Miso

  • Hikari Miso Organic

    Miso (味噌), fermented soybean paste, is made from soybeans, grains (steamed rice or barley), salt, and koji culture (麹, a fermentation starter). It is left to ferment in cedar-wood kegs at ambient temperature for six months to five years.

    The different colors of miso types are indicative of the different ratio of soybeans and rice used to make the miso and the length of the fermentation period. The longer the fermentation, the darker and richer the miso is. The taste, aroma, texture, and appearance of miso all vary by region.

    Hikari Miso 2019 | Easy Japanese Recipes at JustOneCookbook.com

    Miso is usually categorized by 3 factors: ingredientscolortaste, and regions.


    Miso Types by Ingredients:

    1. Rice Miso (Kome Miso 米味噌)

    It is made from soybeans, salt, and rice koji (米麹), and the majority of miso sold here in the US and Japan is this type.

    2. Barley Miso (Mugi Miso 麦味噌)

    It is made from soybeans, salt, and barley koji (麦麹), and has a very dark color and quite salty but very rich taste. Barley miso is naturally fermented from one to three years. These days this type of miso is not as popular as before. It is used in southern parts of Japan. It’s used for seasoning rich soups, stews, beans, sauces and spreads.

    3. Soybean Miso (Mame Miso 豆味噌)

    Soybean miso is only made from soybean, salt, and the koji produced from soybeans. A special type of soybean miso is Hatcho Miso (八丁味噌). Hatcho miso has a distinctive soybean flavor and slightly sweet aroma.  Hatcho miso should be aged for at least 16 months and it is reddish-brown, somewhat chunky. It’s used to flavor soups and sauce.

    Japanese turnip miso soup in a wooden bowl.


    Miso Types by Color:

    1. Red Miso (Aka Miso 赤味噌)

    It is made from about 70% soybean and 30% rice or barley. The long fermentation period (about 1 to 1.5 years) produces darker colored, strong and salty miso.  It contains about 13% salt by volume. Red miso contains the highest levels of protein of all types of miso.

    Recipe suggestions: stir-fries, miso soups, and stews or to make marinades for meat, chicken, and vegetables.

    2. White Miso (Shiro Miso 白味噌) 

    It is made from about 40% soybean and 60% rice or barley. It is a yellowish beige color and the fermentation period is shorter than for Red Miso. White Miso is slightly less salty and less robust in flavor than Red Miso. Of all miso varieties, the white miso contains the most carbohydrates and therefore tastes the sweetest and the texture is very smooth.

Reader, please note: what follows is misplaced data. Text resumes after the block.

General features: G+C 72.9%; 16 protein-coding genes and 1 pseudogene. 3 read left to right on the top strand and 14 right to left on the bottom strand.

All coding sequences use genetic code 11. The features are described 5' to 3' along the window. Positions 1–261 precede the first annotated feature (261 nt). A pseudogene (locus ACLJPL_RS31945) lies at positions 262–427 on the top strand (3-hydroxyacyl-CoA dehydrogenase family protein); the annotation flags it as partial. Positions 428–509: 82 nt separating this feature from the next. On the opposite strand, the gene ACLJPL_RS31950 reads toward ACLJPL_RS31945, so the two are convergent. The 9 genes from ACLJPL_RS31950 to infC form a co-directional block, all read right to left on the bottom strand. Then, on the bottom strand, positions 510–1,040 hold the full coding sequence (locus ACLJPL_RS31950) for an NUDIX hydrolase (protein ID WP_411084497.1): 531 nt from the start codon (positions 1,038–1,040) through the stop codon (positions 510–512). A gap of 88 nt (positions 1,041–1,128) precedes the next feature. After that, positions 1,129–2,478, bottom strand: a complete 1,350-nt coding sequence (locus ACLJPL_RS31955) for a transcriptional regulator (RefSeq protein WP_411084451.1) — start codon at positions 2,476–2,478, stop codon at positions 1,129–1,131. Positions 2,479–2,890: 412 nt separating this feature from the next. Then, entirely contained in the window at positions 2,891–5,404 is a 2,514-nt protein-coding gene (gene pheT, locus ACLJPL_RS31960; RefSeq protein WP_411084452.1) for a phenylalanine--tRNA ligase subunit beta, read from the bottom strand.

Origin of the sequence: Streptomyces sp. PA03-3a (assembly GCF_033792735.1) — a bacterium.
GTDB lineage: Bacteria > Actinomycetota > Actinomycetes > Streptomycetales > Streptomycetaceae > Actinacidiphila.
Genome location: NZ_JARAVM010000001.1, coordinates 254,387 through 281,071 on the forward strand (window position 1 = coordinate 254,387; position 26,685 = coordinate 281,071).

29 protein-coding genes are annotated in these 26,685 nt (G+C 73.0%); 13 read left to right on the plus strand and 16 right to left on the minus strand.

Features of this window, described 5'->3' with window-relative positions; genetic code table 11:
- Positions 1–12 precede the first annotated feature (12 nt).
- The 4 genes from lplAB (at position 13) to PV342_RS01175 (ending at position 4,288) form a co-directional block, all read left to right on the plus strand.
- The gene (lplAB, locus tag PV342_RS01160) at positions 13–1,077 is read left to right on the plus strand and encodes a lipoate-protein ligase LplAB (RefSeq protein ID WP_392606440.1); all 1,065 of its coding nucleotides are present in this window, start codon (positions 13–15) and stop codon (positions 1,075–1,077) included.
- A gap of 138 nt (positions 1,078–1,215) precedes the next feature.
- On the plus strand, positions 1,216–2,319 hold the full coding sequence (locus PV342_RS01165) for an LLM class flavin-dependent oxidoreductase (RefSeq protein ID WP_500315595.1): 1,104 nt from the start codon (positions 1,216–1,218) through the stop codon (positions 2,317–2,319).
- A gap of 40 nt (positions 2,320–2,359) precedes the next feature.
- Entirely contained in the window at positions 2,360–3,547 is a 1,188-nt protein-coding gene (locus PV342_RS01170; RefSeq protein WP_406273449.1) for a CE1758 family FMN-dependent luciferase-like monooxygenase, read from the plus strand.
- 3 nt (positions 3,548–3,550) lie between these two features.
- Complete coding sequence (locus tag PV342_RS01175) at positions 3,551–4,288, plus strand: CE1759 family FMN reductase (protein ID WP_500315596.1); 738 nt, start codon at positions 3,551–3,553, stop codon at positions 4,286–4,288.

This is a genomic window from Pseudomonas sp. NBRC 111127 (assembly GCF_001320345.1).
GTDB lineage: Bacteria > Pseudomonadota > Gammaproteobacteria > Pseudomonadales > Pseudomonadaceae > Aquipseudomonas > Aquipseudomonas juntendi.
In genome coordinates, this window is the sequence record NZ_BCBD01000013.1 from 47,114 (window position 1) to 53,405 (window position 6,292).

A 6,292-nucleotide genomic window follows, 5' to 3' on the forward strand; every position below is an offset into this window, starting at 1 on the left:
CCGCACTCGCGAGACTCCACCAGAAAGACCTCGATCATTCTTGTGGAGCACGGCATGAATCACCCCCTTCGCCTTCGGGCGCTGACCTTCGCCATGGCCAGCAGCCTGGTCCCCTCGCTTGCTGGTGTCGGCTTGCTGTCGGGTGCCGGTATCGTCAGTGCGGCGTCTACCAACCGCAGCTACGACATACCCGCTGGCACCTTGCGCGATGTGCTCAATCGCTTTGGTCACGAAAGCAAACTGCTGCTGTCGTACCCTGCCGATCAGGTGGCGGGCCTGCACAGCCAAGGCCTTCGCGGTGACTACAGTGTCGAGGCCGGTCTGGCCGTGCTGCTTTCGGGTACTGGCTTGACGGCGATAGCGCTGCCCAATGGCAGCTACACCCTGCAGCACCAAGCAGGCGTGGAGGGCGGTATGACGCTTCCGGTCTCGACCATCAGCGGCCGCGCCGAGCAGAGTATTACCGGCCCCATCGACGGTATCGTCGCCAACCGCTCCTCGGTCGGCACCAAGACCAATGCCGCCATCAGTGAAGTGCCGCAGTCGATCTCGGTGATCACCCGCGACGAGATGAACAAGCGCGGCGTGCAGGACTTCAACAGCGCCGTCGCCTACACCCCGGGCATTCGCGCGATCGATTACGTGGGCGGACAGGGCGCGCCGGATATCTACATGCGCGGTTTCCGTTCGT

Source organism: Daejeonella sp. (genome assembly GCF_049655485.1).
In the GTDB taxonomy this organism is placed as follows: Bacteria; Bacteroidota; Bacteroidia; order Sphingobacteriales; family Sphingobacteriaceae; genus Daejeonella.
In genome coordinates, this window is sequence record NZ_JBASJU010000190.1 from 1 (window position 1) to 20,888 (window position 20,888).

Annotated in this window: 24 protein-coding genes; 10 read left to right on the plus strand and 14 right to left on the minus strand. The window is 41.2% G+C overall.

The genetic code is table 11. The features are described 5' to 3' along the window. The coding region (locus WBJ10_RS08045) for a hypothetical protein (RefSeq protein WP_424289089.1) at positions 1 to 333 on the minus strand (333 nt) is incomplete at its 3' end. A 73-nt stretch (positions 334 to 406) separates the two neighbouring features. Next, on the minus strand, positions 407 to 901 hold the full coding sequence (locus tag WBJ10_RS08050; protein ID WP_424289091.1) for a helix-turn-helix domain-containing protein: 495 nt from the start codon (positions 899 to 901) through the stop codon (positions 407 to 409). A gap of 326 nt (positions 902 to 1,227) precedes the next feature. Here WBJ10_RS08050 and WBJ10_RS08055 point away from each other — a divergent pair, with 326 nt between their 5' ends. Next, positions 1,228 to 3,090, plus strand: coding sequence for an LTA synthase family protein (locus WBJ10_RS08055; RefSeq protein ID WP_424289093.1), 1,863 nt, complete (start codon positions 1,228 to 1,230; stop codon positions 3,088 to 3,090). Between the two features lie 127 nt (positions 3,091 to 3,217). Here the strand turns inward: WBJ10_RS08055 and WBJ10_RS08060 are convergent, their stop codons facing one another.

Recipe suggestions: light colored soups, salad dressings and marinades for fish.

    3. Yellow Miso (Awase Miso 合わせ味噌)

    It is a combination of Red Miso and White Miso and it’s all-purpose.

    Recipe suggestions: almost everything

    Miso chicken over steamed rice, garnished with sesame seeds and green onion.


    Miso Types by Taste:

    The taste of miso is usually categorized into sweet (Ama Miso 甘味噌), mild (Amakuchi Miso 甘口味噌), salty (Karakuchi Miso 辛口味噌) based on the ratio of salt and koji used in miso.

    Hikari Miso - Organic Miso Series
    My favorite miso from Hikari Miso®

    Koji Miso (麹味噌)

    This is my favorite type of miso. This miso is made with large quantities of koji, producing miso with a sweet and mild taste, a chunky texture, deep aroma, and rich flavor. Koji miso can be made of rice, barley, or soybean, but the ratio of koji used in miso is higher and koji grains are still visible.

    Pork belly and vegetable miso soup served in the Japanese wooden bowl.


    Miso Types by Regions:

    • Shinshu Miso 信州味噌 – Nagano area
    • Saikyo Miso 西京味噌 – Kyoto area
    • Hatcho Miso 八丁味噌 – Nagoya area
    • Sendai Miso 仙台味噌 – Sendai area
    saikyo-shiro-miso
    Saikyo Shiro Miso

    Saikyo Shiro Miso has a light beige color and a distinctive sweet flavor. It’s sweet due to its low sodium content (about 5-10%). It’s made with more rice and fewer soybeans with a short fermentation period. Because of its mild flavor and less saltiness, it’s used to marinate fish and vegetables (Saikyo Yaki) and make a special New Year’s Soup called Ozoni (Kansai style).

    Hatcho Miso | Easy Japanese Recipes at JustOneCookbook.com
    Hatcho Miso

    Hatcho Miso is mostly consumed in Aichi prefecture (where Nagoya is in), part of Gifu prefecture, and part of Mie prefecture. You can purchase the miso throughout Japan, but it is rarely used in daily meals.


    Substitution:

    There is no appropriate substitute for miso.


    Storage:

    You can keep the miso for up to one year in the refrigerator or freezer.


    Measurement:

    • ¼ cup = 75-80 grams
    • 1 cup = 300-320 grams
    • 1 tablespoon (18-20 g) of miso per one miso soup bowl (200 ml dashi)

    Miso Recipes:

    Miso is used mainly in soups (miso soup) almost every day but it is also used to season many dishes.

    Miso Soup (味噌汁) | Easy Japanese Recipes at JustOneCookbook.com

    Full Disclosure: I’ve been using miso from Hikari Miso® for over a decade and I’ve been partnering with the company for several years now. I use various types of miso from Hikari Miso® every day and I truly believe their miso is one of the best tasty miso available in Japan and in the US. For more information about their products, visit HikariMiso.com.

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